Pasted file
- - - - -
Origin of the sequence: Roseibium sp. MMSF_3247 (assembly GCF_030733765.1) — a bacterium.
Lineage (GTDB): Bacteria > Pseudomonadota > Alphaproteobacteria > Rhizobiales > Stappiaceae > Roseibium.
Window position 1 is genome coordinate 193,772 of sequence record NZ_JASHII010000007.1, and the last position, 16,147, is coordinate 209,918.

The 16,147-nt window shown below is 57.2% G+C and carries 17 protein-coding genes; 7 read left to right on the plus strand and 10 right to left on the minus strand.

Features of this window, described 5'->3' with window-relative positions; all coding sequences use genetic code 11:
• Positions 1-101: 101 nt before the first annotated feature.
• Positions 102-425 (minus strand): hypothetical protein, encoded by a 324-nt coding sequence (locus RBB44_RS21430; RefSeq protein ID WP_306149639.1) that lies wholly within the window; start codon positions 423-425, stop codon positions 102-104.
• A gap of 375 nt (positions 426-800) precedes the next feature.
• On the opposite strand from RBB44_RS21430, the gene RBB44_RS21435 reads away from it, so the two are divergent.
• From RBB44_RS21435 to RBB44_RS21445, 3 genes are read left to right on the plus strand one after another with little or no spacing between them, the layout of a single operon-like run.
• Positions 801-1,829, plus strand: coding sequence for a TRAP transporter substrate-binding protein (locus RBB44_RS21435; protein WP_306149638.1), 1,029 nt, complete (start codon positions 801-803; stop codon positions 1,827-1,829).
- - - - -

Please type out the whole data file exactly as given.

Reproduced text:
Origin of the sequence: Roseibium sp. MMSF_3247 (assembly GCF_030733765.1) — a bacterium.
Lineage (GTDB): Bacteria > Pseudomonadota > Alphaproteobacteria > Rhizobiales > Stappiaceae > Roseibium.
Window position 1 is genome coordinate 193,772 of sequence record NZ_JASHII010000007.1, and the last position, 16,147, is coordinate 209,918.

The 16,147-nt window shown below is 57.2% G+C and carries 17 protein-coding genes; 7 read left to right on the plus strand and 10 right to left on the minus strand.

Features of this window, described 5'->3' with window-relative positions; all coding sequences use genetic code 11:
• Positions 1-101: 101 nt before the first annotated feature.
• Positions 102-425 (minus strand): hypothetical protein, encoded by a 324-nt coding sequence (locus RBB44_RS21430; RefSeq protein ID WP_306149639.1) that lies wholly within the window; start codon positions 423-425, stop codon positions 102-104.
• A gap of 375 nt (positions 426-800) precedes the next feature.
• On the opposite strand from RBB44_RS21430, the gene RBB44_RS21435 reads away from it, so the two are divergent.
• From RBB44_RS21435 to RBB44_RS21445, 3 genes are read left to right on the plus strand one after another with little or no spacing between them, the layout of a single operon-like run.
• Positions 801-1,829, plus strand: coding sequence for a TRAP transporter substrate-binding protein (locus RBB44_RS21435; protein WP_306149638.1), 1,029 nt, complete (start codon positions 801-803; stop codon positions 1,827-1,829).